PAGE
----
Does the thought of visiting the dentist ever make you feel uneasy, nervous, or scared? If so, don’t worry, you’re not alone. In fact, experiencing feelings of fear or anxiousness about going to the dentist is more common than you think. Today, it’s reported that about 36% of people in the U.S. fear dental treatment.
If you have dental anxiety, you may be more likely to put off dental visits. Unfortunately, postponing visits and not getting the proper care you need can lead to poor oral health down the line. Although dental anxiety is common, there are things you can do to ease the feeling to make your dental visits more enjoyable.
Top 5 ways to ease dental anxiety
Talk to your dentist and hygienist
The best way to ease dental anxiety is to discuss your feelings with your dental team. If the appointment makes you nervous, tell them! By Informing them of your situation, they’ll know they need to give explanations and assurances throughout each step of your appointment so you know what to expect from start to finish. They may also guide you through other anxiety relief techniques.
Drown out the noise
Today, many dental offices offer their patients the option to watch TV during their appointment. If you get the choice, turn the volume up on your headphones to mute the sound of potential anxiety-inducing instruments and tools. If your dentist doesn’t provide headphones, feel free to bring your own and listen to a show, movie, podcast, or music.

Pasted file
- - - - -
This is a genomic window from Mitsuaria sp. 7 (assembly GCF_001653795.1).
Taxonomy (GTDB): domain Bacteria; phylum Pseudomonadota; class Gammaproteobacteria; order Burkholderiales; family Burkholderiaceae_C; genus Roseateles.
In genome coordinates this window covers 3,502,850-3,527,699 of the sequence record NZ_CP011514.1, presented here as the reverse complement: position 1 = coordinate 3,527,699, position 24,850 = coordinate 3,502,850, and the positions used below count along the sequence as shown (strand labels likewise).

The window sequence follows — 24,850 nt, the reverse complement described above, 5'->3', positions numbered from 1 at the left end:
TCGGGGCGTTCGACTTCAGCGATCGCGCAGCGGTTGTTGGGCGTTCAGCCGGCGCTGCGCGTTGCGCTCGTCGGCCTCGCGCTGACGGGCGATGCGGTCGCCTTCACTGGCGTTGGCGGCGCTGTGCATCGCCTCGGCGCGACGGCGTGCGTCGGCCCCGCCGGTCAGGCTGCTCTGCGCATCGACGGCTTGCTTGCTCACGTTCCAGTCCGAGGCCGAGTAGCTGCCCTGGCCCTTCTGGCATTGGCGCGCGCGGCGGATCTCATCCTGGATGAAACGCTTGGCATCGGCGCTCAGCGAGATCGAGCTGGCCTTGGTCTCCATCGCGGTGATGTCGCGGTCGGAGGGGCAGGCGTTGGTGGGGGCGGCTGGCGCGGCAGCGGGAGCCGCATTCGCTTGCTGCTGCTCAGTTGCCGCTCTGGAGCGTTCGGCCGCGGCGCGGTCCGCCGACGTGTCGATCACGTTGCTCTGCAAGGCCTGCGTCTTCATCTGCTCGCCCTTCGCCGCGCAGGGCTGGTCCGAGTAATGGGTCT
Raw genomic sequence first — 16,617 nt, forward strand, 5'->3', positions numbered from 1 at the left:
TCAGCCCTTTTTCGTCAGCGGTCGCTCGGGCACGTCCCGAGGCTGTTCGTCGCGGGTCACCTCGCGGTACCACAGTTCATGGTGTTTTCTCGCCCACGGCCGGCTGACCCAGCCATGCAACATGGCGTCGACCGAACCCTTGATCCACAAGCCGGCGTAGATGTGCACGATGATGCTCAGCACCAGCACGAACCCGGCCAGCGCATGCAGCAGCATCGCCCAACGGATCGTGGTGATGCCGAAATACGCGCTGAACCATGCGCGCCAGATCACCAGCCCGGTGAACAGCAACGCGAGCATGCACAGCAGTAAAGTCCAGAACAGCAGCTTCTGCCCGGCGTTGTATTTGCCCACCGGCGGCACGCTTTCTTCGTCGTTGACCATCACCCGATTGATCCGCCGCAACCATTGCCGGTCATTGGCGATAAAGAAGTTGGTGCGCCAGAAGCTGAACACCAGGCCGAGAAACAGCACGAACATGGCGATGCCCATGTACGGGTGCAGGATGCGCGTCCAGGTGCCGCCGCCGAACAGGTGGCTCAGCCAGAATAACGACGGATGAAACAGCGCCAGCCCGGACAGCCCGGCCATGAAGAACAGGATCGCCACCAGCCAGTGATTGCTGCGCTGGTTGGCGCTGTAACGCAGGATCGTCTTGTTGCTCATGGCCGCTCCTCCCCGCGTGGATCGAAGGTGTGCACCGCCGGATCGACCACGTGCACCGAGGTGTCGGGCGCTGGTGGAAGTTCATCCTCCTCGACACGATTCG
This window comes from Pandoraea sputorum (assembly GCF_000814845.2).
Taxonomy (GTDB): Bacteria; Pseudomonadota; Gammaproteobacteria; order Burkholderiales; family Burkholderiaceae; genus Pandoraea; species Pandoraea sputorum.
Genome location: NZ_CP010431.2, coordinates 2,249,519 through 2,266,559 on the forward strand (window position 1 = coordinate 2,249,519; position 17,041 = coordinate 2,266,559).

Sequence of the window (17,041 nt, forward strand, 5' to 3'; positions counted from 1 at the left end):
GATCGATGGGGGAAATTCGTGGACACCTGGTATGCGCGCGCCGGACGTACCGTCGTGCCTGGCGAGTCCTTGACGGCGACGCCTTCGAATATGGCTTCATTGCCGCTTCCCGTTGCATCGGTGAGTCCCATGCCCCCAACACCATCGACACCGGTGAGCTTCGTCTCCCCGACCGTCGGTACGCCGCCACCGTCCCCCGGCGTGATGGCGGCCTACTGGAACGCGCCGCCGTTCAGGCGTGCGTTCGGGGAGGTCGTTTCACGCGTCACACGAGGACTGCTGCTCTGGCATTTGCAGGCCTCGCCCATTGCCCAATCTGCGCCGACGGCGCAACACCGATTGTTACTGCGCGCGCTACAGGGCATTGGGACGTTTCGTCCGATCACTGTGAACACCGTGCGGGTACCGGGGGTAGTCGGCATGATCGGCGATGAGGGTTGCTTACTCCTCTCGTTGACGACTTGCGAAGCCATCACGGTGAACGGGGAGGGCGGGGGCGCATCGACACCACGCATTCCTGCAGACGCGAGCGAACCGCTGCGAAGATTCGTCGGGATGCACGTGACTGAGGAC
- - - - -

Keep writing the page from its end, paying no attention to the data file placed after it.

Meditation is a great way to calm both your mental and physical self before, during, and after a dental visit. It doesn’t have to be something elaborate, but even just taking the time to focus on your breathing can help. Take deep breaths in and long breaths out and make a note of how you feel while doing it. If you brought headphones, feel free to use a meditation app during the appointment for different guided meditations.
Bring a family member or friend
If the support of friends and family eases your mind, bringing someone close to you may make you feel more comfortable during your visit. Ask your dental office if it’s OK to have a companion sit in the room with you.
Discuss medication options
If natural remedies don’t provide the anxiety relief you’re looking for, your dentist may be able to prescribe anti-anxiety medication for you to take before an appointment. You and your dentist may also discuss the possibility of sedation and decide if something like nitrous oxide (laughing gas) may be an option to help keep you calm.
Don’t let dental anxiety keep you from the dentist
You can’t hide from the dentist forever. Dental visits are essential for your oral and overall health, so it’s important that you invest the time in finding ways to relieve your dental anxiety. Next time you have a dental appointment, try one of the tips above!